CMS is also seeking comment on the best ways to align the hospital price transparency rule’s consumer-friendly price disclosure requirements with these other federal rules, given their shared goals.

As mentioned above, the hospital price transparency rule also requires hospitals to provide price information about 300 shoppable services in a consumer-friendly format. Since this rule went into effect, the federal government has enacted other rules that also require certain disclosures to consumers about health care prices.

The insurer transparency rule, also known as the Transparency in Coverage rule, requires plans to provide consumers with personalized pricing information incorporating the consumer’s cost-sharing obligations upon request. By January 1, 2024, health plans will be required to make this pricing information available for all items and services through internet-based self-service tools.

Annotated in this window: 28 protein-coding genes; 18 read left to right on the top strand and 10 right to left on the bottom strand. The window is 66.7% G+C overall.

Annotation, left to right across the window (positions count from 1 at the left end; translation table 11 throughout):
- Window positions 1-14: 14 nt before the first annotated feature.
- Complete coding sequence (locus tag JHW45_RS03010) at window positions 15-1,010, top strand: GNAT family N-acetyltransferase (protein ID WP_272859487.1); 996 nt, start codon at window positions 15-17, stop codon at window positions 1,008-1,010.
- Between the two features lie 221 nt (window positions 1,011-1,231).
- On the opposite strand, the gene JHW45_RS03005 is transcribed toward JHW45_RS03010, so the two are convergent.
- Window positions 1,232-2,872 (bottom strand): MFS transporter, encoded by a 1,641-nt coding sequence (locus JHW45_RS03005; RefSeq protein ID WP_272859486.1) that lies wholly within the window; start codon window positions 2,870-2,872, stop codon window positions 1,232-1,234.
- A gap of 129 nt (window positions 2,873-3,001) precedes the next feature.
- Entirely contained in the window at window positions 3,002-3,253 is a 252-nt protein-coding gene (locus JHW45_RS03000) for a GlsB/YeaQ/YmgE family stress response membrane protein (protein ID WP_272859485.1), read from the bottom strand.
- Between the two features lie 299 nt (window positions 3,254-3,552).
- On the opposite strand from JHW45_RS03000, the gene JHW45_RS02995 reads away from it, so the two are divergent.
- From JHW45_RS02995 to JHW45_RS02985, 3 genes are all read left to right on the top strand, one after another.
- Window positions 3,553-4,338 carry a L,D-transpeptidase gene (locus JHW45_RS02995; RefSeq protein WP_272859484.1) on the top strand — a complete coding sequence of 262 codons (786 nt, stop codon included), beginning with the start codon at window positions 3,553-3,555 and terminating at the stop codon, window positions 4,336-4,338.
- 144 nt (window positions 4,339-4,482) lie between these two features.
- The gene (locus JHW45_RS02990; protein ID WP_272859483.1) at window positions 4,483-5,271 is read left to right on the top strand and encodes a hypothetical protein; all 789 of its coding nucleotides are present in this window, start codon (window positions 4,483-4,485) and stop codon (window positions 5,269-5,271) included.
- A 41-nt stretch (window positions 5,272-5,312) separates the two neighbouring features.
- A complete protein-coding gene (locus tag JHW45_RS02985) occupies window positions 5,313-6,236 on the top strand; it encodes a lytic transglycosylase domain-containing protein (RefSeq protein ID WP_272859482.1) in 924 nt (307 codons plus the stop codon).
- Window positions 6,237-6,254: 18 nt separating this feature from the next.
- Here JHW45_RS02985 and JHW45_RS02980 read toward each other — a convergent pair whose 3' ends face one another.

The No Surprises Act, enacted as part of the Consolidated Appropriations Act of 2021, requires providers to give uninsured patients a good faith estimate of expected charges for health care services. For patients with insurance, providers must provide this good faith estimate to the patient’s plan, and the plan must use this estimate to provide the patients with an advanced explanation of benefits, which tells the patient what they will owe out-of-pocket for the services.

CMS is hoping to reduce the administrative burden on providers and plans by streamlining reporting requirements across these various rules and statutes.

Looking Ahead